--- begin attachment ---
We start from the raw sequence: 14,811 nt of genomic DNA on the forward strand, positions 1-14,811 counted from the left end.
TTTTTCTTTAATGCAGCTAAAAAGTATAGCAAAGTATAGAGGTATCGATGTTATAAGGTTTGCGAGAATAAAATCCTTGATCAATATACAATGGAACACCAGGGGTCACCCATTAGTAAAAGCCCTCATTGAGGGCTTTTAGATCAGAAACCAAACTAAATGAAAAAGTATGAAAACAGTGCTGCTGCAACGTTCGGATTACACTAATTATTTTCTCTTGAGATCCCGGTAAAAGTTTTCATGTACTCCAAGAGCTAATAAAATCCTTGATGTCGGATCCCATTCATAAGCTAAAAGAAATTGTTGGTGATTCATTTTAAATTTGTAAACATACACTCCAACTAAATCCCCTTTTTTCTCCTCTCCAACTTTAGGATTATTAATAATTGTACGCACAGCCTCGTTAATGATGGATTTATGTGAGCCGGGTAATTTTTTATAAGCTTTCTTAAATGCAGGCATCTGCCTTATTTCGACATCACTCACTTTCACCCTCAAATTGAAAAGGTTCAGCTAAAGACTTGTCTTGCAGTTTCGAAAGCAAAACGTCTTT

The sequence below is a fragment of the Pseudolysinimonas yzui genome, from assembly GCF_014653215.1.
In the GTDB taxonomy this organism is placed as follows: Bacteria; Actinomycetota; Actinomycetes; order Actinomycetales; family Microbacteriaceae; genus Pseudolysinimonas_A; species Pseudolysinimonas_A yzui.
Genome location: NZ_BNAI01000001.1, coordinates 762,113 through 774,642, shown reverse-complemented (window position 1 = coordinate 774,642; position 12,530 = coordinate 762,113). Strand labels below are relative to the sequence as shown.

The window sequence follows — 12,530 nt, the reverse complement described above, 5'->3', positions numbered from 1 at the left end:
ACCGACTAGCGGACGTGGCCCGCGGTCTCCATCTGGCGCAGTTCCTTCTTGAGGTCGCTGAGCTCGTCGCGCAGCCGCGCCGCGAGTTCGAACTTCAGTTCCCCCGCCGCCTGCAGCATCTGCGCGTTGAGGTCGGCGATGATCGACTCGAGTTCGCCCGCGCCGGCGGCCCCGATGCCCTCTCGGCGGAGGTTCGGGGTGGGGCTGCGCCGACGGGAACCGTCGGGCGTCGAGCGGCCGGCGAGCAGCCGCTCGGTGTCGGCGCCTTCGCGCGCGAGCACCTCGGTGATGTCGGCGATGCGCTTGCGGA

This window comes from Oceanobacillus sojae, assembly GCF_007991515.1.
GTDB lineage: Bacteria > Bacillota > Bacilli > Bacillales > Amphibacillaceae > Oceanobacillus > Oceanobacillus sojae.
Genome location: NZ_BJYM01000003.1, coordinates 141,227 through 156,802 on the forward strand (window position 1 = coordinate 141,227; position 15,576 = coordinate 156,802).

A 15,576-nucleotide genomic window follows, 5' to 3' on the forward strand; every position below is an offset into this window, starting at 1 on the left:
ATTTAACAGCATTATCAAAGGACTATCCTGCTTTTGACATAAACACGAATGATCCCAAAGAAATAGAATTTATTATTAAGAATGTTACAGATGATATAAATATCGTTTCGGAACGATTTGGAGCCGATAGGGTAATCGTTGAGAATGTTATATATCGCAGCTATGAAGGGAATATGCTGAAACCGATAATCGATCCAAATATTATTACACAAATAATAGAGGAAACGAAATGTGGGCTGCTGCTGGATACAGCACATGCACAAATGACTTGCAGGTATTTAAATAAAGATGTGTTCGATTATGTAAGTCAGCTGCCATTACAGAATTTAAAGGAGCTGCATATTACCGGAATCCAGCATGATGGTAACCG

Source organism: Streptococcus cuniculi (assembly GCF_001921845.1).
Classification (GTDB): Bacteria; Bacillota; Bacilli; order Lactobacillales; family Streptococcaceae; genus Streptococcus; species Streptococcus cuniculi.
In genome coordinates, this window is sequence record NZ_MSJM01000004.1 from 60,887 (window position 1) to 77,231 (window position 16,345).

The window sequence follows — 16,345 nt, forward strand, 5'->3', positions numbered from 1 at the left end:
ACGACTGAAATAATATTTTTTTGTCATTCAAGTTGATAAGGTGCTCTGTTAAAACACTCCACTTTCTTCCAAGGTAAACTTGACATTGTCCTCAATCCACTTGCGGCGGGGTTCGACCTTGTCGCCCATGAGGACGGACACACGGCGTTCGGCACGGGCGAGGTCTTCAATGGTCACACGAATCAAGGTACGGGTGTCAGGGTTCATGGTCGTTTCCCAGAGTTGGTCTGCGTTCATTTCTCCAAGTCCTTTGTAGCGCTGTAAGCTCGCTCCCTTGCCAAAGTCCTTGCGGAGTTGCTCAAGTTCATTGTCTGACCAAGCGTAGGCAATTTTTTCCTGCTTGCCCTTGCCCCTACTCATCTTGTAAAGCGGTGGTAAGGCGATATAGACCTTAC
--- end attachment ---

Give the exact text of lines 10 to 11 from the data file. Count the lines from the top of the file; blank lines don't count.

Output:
Genome location: NZ_BJYM01000003.1, coordinates 141,227 through 156,802 on the forward strand (window position 1 = coordinate 141,227; position 15,576 = coordinate 156,802).

A 15,576-nucleotide genomic window follows, 5' to 3' on the forward strand; every position below is an offset into this window, starting at 1 on the left: